The Brain Project - Rick Hansen
The Telus Brain Project is a large-scale, outdoor exhibit that encourages public conversation about brain health and Alzheimer’s disease, and raises funds for the Baycrest Foundation, a global leader in brain health and aging. In 2017, The Brain Project invited celebrated Paralympic athlete, Rick Hansen, to be one of its iconic Great Canadians, and I was honoured with the commission to interpret and render Rick’s brain for the project. Rick’s philosophy of “Many in Motion” - that dreams can be achieved when people work as a team to bring about change - inspired me throughout this project.
I interpreted Rick’s “Brain” in the shape of the world he encircled during his 1985-87 Man in Motion world tour. The trunk is shaped like a spinal cord, referencing Rick’s spinal cord injury sustained as a teenager, which left him paralyzed from the waist down. Reading Rick’s book, Man in Motion, gave me such insight into who Rick is, his life and work, and the struggles and successes of his tour. As I worked with my own hands to interpret his brain, it struck me how the person Rick is today grew out of his spinal cord injury and paraplegia. The branches that emerge from this trunk-like spinal cord are like hands, holding and nourishing the world.
In creating icons and symbols for the brain, I included references to wheels, referencing Rick’s Man in Motion Tour and all that he continues to achieve in his wheelchair. The wheel implies action/action/ability – the motion of Rick and the RHF, and the motion of his tour. The silhouetted images depict the healthy abilities of all bodies. In the wheeled path that cycles around the earth, I included silhouettes of Rick, his friend and Canadian hero athlete, Terry Fox, and images of people of many physical abilities in action.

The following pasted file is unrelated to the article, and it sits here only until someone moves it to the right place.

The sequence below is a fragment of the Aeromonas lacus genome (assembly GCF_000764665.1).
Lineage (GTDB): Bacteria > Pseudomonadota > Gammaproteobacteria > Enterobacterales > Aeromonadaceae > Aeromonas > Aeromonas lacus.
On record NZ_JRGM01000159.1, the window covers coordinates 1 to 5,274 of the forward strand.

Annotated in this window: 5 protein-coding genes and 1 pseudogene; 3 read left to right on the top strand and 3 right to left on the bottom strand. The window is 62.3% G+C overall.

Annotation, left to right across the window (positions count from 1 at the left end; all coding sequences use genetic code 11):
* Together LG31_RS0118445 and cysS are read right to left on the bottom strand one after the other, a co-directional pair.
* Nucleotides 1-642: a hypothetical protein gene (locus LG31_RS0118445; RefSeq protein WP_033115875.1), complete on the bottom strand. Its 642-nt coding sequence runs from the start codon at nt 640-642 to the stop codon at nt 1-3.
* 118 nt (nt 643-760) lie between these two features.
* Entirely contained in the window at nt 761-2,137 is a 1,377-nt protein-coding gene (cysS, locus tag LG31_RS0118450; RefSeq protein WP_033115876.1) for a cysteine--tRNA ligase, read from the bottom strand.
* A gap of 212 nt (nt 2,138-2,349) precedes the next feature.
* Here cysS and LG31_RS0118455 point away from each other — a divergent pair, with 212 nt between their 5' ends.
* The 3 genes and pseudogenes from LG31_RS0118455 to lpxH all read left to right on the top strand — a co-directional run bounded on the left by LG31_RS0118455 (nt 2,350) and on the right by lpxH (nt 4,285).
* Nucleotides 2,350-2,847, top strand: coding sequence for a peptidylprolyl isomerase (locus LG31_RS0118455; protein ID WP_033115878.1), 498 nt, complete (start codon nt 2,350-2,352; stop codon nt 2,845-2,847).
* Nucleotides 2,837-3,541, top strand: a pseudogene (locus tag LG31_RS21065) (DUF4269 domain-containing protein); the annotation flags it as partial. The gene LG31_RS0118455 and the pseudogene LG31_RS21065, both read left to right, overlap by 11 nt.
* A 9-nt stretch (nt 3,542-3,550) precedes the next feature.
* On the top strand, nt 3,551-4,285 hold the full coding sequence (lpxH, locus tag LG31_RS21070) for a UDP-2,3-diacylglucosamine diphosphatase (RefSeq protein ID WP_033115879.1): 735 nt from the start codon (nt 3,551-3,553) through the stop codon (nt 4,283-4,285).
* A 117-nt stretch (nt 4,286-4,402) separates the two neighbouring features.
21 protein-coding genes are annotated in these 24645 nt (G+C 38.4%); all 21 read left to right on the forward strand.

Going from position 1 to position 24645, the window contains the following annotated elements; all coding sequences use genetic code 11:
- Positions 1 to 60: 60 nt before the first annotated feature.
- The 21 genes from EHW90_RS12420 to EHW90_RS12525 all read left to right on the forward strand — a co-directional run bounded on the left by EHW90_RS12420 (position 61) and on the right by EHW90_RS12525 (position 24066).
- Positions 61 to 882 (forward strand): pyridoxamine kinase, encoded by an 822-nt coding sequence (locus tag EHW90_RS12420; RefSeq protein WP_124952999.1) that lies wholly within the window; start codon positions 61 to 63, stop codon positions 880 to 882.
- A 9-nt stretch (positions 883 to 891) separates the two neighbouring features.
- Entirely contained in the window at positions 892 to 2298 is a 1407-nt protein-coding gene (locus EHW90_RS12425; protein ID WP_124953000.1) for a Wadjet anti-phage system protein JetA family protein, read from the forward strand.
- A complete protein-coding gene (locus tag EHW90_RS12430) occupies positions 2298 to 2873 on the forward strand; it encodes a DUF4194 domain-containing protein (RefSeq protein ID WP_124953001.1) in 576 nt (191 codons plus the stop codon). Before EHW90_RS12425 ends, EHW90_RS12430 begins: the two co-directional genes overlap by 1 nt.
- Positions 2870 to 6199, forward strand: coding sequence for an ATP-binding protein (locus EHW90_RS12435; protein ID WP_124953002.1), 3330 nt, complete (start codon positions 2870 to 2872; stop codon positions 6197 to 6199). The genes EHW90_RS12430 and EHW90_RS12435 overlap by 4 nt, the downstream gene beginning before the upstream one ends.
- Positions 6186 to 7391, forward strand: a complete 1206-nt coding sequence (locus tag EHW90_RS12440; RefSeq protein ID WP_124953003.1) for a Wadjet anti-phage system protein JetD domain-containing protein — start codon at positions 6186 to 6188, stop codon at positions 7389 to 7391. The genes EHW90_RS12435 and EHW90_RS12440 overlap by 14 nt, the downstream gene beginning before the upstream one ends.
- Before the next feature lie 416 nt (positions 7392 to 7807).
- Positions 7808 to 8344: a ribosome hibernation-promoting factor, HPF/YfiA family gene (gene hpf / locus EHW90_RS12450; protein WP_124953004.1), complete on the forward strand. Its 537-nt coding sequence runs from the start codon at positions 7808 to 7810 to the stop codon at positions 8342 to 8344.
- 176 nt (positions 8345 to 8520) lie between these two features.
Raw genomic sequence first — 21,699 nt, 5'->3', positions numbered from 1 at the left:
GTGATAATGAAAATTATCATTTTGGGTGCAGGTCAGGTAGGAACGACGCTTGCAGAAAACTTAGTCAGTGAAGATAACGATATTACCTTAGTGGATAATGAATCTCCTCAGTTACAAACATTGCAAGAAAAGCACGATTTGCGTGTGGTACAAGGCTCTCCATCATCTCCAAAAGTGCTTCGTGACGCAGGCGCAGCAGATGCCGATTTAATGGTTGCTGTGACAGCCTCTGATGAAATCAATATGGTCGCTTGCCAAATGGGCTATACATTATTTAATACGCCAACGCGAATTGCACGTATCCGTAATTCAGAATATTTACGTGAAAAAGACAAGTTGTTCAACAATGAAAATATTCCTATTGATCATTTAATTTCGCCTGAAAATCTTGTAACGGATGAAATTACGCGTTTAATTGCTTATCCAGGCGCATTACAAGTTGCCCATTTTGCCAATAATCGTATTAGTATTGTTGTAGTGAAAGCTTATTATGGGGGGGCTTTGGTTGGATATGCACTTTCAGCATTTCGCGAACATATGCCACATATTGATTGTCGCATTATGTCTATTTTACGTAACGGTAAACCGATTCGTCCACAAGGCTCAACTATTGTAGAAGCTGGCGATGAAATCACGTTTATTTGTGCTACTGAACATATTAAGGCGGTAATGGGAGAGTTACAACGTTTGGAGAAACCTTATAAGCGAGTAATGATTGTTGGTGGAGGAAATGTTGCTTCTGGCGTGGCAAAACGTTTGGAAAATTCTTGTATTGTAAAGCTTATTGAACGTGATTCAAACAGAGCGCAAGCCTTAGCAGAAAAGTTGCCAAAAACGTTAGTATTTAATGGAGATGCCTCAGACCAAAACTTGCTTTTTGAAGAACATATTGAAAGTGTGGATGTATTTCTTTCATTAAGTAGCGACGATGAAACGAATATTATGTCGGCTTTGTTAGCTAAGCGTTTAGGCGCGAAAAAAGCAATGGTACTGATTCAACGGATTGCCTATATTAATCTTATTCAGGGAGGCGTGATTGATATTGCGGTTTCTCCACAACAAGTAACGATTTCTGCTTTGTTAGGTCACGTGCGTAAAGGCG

Rick’s love of nature and his philanthropic work committed to the planet’s ecological health is evidenced in many ways in this brain. The globe grows from the roots, branches and trunk of an Arbutus - an iconic Canadian West Coast tree. I wanted to communicate a notion of “inclusive diversity” – interpreting Rick’s belief that the planet is one synergistic ecosystem that holistically connects people, land, oceans, animals and fish - animals associated with the West Coast of Canada – Rick’s home.
The colours of the Earth-shaped brain are bright, energetic and beautiful, but it has areas of light and shadow, symbolizing how both are realities of life. Sadly, Alzheimer’s Disease -- and the loss of loved ones -- is one aspect of life’s darkness. Rick, however, wanted to focus on the world’s positive light which emerges, like a wheel – from the sunlit point on its surface.
I was commissioned by The TELUS Health Brain Project to work with the Rick Hansen Foundation to interpret and render a sculpture of Iconic Canadian, Rick Hansen’s brain.
Rick Hansen, Canada's "Man in Motion" wheeled for two-years around the world to raise awareness about people with disabilities.
The Brain Project is a large-scale, outdoor exhibit that brings health, art and imagination to the streets of Toronto. The Brain Project encourages public conversation about brain health and Alzheimer’s and raises funds for the Baycrest Foundation, a global leader in brain health and aging.